From the opening Disney title screen to the end, Disney/Pixar’s Coco had me running the gauntlet of emotions. The movie opened with a mariachi rendition of the Disney classic “When You Wish Upon a Star” and I was immediately hooked, and the movie held J and I all the way through the message telling people to learn more about Dia de Los Muertos.
Coco follows Miguel Rivera (voiced by the talented Anthony Gonzales) as he embarks on a journey to become a famous musician like his idol Ernesto de la Cruz. The catch to this tale is that Miguel’s family of shoe makers are not very fond of music or musicians. Miguel’s family wants him to continue the family legacy as a shoe maker, and his abuela tells him that his family will show him how when they visit from the land of the dead on Dia de los Muertos. How will Miguel live his dreams? I guess you’ll have to get your tickets and find out.
Coco is a beautiful film directed by Lee Unkrich and Adrian Molina that Disney/Pixar fans of all ages will love. The design of the land of the dead is beautiful and the music (composed by Michael Giacchino) was excellent. The casting department did such an amazing job with this cast. With Benjamin Bratt, Gael García Bernal, Edward James Olmos, Cheech Marin, Jaime Camil, Renee Victor, Alanna Ubach, John Ratzenberger (it is a Pixar), and more, this almost fully Latino cast brought the metaphorical house down. That being said my favorite voice actor had to be Ana Ofelia Murguía. The way she voiced her character brought a lot of emotions up in me. Mainly because she reminded me of my abuela who suffered from Alzheimer’s.
The story is fantastic, and is one that people of all ages will love. Coco felt like home. There were so many comparisons I was making between the film and my own life. Many of the characters in Coco that reminded me of my own family, especially Miguel’s chancla throwing abuela. The family shoe business reminded me of my grandma’s breakfast burrito/tamale delivery business. Seeing Miguel’s abuela’s tamales reminded me of all the hours that my brothers and I spent tying little strands of husk around tamales that would be devoured in seconds. Hearing Miguel’s abuela say, “you’ll feel better after you eat,” brought back even more memories.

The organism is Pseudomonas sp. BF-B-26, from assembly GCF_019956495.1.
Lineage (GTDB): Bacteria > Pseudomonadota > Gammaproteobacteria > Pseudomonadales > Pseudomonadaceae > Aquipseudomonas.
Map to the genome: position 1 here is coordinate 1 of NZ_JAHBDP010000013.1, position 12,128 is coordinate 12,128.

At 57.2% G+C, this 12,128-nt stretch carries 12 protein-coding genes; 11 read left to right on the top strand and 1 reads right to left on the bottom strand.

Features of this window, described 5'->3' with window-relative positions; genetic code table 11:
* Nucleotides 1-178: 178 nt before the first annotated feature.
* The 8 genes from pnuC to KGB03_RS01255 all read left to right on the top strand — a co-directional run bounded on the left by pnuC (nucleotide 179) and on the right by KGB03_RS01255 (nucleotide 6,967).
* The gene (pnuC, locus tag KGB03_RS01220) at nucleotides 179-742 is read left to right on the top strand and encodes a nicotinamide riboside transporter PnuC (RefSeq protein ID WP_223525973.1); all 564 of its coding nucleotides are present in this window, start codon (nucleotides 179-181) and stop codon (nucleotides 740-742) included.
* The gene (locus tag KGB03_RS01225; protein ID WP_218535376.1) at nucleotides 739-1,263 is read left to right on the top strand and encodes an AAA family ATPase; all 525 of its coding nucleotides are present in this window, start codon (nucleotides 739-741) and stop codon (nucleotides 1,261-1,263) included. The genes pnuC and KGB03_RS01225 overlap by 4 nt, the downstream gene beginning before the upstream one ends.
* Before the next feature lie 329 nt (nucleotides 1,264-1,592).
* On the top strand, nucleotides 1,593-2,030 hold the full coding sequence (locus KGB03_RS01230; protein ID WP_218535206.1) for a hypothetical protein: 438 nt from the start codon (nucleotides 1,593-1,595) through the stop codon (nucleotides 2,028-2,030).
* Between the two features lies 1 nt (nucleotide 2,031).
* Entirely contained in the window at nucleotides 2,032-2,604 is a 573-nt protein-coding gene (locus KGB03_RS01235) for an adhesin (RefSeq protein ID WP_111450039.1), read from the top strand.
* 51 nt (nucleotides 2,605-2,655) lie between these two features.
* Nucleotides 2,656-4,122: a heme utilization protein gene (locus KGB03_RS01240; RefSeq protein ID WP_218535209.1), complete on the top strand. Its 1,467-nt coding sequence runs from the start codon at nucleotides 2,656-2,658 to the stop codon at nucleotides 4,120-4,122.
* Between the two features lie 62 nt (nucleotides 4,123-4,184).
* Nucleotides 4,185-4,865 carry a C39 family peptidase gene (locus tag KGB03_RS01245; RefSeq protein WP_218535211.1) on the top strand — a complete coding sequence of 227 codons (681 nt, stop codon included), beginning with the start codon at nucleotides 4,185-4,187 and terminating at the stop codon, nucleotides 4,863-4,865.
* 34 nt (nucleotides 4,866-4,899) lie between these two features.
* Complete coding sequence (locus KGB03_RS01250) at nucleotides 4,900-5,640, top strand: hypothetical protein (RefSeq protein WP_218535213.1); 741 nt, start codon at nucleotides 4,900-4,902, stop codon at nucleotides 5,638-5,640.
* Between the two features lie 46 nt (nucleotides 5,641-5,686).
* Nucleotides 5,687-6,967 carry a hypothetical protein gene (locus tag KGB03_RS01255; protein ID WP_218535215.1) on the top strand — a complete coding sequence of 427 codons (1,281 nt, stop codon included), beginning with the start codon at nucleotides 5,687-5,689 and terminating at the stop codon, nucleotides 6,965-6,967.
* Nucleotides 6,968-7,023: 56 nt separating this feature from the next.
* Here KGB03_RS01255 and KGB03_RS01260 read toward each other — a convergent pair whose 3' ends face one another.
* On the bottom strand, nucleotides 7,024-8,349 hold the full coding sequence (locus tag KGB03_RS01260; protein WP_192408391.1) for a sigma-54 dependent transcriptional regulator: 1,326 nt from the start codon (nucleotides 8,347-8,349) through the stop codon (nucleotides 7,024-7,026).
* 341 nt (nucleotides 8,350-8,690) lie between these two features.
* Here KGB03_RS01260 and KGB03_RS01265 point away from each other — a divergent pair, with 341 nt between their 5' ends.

Even though Coco has heavy themes surrounding family, I feel that the biggest theme is about remembering. With the track “Remember Me” being everyone in the town’s favorite song and with the movie focusing so much on the land of the dead, it’s hard not to notice it. It can feel like the theme is being hammered into your brain, but I feel like this is a theme that needs to do that every now and then.
Do not forget that this is a Pixar film, and that usually means you will need a Costco size box of tissues to make it all the way through Coco. There are so many happy and sad moments in Coco that I can’t really explain without spoiling the film, so I’ll just say that you need to be prepared to cry.
While there is Spanish dropped here and there, you don’t need to know the language to fully enjoy Coco as context will help you understand. I loved that the writers sprinkled Spanish in the script. I felt like it made some of the scenes pop more than if they just used the English equivalent. While the movie is based around traditions of Dia de los Muertos, Coco is not an educational film. It is meant to get people who may not know the customs interested, hence the disclaimer at the end of the credits.
My one negative comment actually has nothing to do with Coco, but with the Olaf short film in front of Coco. It was way too long and it seemed like Disney put it in front of Coco to get the white audience interested in seeing Coco. Just don’t leave after the Olaf feature. Stay for Coco. I promise that you will enjoy it.
Coco is Rated PG for thematic elements. Coco was written by Matthew Aldrich and Adrian Molina, and was directed by Lee Unkrich and Adrian Molina.